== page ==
Collective Defense by Common Property Arrangements: the Rise and Fall of the Kibbutz

Liang Diao (Simon Fraser University)

Abstract : Common property arrangements have long been considered inefficient and short lived, since they encourage high-productivity individuals to leave and shirking among those who stay. In contrast, kibbutzim -- voluntary common property settlements in Israel -- have lasted almost a century. Recently, about 75% of kibbutzim abandoned their equal-sharing rule and paid differential salaries to members based on their contributions. To explain the long persistence of the kibbutzim, as well as the recent privatization of income, a model of public defense is developed, which predicts that defense depends on equal sharing, and that income privatization depends on external threats. Using settlement and Kibbutz level data, it is shown that kibbutzim made the largest contributions to expanding and defending the Jewish territory. When the external threats went away, the kibbutzim in safer areas abandoned equal sharing.

Historical Protests and Violence Against Civilians: Evidence from the Korean War

Hojung Joo (University of Michigan)

Abstract : How do we explain the geographic variation in violence against civilians during wars? In this paper, I argue that regions that have records protests before the war experience more violence during future armed conflicts. Protests signal the presence of prewar conflict among civilians. I construct an original data set on civilian killings during the Korean War (1950-1953) and utilize data on prewar peasant protests to test the impact of prewar civilian conflict on wartime civilian killings. I find that a region that has more records of peasant protests before the war experience a significantly higher number of civilian killings. I further find that once the conflict matures, the impact of prewar civilian conflict decline, as armed actors and civilians focus more on events that happened immediately before occupation to sort out and punish defectors.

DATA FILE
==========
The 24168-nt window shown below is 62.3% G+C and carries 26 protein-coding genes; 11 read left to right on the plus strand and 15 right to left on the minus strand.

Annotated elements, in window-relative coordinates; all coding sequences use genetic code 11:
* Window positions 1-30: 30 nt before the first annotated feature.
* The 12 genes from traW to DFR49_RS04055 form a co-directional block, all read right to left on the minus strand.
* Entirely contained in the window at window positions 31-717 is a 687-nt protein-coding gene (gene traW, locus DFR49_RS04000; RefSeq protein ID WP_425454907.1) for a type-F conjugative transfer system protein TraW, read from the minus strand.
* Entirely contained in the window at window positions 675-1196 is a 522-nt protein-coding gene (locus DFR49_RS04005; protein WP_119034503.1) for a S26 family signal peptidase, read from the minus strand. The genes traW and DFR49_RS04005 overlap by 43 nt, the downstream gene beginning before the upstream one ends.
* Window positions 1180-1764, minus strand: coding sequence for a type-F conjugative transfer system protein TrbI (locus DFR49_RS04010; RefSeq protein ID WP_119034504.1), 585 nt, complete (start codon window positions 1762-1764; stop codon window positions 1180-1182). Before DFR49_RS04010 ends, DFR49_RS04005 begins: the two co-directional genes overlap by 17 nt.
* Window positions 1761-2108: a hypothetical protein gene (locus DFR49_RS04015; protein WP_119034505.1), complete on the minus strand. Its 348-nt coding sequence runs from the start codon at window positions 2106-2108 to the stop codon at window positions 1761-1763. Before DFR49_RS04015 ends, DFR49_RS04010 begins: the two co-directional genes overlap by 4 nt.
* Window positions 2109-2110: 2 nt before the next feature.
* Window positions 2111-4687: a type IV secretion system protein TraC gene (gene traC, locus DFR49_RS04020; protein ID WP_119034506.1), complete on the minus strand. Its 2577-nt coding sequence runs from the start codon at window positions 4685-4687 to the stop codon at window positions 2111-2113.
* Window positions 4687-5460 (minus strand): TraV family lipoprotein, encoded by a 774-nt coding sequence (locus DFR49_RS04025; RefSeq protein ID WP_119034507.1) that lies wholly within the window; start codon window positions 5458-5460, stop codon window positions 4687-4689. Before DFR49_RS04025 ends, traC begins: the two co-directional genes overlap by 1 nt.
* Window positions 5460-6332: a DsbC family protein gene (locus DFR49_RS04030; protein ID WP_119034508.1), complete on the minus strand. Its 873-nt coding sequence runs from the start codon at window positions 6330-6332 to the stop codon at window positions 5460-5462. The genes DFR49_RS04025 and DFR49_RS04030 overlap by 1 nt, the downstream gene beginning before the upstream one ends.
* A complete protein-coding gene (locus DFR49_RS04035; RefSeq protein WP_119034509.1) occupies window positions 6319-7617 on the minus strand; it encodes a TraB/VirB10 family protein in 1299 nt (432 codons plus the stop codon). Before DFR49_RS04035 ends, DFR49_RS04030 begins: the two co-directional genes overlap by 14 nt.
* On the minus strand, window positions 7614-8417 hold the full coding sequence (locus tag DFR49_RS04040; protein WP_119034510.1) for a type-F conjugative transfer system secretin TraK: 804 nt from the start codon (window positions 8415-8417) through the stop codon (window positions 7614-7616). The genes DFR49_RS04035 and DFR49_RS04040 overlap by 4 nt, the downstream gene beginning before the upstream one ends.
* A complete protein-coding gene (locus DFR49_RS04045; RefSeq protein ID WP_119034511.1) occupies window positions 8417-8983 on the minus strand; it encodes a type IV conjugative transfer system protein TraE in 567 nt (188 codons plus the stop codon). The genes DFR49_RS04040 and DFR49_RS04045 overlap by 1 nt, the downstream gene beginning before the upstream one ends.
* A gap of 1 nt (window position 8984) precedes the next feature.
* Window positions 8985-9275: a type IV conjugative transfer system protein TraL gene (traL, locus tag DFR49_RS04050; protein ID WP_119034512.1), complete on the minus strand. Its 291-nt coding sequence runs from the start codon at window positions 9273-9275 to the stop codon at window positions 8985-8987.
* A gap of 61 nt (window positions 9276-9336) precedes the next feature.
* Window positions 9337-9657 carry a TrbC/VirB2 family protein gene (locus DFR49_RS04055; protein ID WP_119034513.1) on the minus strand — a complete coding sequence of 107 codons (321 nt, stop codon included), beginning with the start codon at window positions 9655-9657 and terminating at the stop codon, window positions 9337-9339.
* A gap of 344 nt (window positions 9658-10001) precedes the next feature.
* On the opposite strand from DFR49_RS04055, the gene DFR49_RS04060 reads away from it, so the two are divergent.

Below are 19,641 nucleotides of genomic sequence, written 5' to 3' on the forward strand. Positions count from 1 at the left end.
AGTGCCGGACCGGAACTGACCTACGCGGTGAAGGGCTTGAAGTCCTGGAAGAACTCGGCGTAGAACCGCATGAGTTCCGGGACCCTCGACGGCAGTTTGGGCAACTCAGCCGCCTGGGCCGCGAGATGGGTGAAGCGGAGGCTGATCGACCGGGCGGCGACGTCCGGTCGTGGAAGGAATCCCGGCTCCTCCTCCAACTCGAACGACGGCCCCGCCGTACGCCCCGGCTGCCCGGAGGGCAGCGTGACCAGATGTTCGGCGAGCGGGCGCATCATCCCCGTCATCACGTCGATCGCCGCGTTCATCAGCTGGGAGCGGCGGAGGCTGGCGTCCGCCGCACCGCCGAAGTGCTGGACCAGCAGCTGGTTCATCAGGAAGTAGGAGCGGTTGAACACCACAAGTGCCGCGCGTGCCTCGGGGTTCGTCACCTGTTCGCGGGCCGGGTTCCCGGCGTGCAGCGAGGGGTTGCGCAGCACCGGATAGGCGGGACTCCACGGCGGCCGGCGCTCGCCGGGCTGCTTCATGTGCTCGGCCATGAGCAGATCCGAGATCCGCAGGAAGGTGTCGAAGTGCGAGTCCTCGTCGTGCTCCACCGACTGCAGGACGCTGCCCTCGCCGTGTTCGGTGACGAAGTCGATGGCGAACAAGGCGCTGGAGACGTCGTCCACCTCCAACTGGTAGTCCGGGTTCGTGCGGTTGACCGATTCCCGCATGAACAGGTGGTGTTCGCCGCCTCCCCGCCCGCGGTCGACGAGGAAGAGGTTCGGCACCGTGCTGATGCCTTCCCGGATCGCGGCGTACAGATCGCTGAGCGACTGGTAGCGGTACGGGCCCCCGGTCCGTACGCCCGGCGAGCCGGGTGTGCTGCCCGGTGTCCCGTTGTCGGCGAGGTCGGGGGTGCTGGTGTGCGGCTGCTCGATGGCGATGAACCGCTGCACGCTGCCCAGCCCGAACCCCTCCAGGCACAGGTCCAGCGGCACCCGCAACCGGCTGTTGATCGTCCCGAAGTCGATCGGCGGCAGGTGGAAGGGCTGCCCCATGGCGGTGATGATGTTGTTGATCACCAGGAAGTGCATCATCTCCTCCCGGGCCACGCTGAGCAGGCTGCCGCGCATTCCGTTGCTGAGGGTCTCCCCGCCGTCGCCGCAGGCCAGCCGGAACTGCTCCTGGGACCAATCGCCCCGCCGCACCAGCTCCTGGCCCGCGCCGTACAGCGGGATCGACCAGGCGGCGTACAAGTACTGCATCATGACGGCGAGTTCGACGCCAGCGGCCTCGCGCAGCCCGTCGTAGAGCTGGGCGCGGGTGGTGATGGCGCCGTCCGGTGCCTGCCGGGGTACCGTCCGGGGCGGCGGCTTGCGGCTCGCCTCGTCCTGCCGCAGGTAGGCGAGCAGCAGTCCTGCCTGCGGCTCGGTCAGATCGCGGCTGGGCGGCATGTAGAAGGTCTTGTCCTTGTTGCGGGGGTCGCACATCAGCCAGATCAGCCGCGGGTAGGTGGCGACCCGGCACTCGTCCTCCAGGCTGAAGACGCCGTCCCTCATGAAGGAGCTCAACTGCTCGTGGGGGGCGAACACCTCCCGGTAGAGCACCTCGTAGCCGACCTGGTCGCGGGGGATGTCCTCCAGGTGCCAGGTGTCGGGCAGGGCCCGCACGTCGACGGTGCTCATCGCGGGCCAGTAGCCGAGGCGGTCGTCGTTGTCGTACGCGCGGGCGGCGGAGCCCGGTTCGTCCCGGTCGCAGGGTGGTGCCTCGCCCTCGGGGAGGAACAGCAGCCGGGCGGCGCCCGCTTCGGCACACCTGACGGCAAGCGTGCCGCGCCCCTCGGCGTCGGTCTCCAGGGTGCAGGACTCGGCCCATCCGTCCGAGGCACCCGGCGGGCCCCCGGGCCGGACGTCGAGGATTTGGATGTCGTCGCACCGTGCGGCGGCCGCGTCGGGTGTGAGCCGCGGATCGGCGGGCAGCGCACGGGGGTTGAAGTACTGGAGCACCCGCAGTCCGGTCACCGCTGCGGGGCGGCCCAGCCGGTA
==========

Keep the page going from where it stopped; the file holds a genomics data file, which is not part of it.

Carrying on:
When Deterrence Fails: How Improved Hassling Capabilities Produce Worse Outcomes

Peter Schram (Vanderbilt University)

Abstract : I formalize interactions between an endogenously rising state and a rival, non-rising state that can accept the rising state’s rise, can go to war before the rise comes to fruition, or can degrade the rising state’s growth through low-level conflict operations that I call “hassling.” The novelty here is that the non-rising state has private information about their hassling capabilities; this implies that the rising state does not know how fast it can rise without invoking the non-rising state to hassle or go to war. I find that when the non-rising state is better able to conduct hassling, it can invoke problematic strategic responses in the rising actor, undermine the non-rising state's ability to use its private information productively, and result in lower utilities for the non-rising state. Empirically, this model provides insight into Saddam Hussein's decision making leading up to the 2003 U.S. invasion, and proxy-wars that occurred during the Cold War.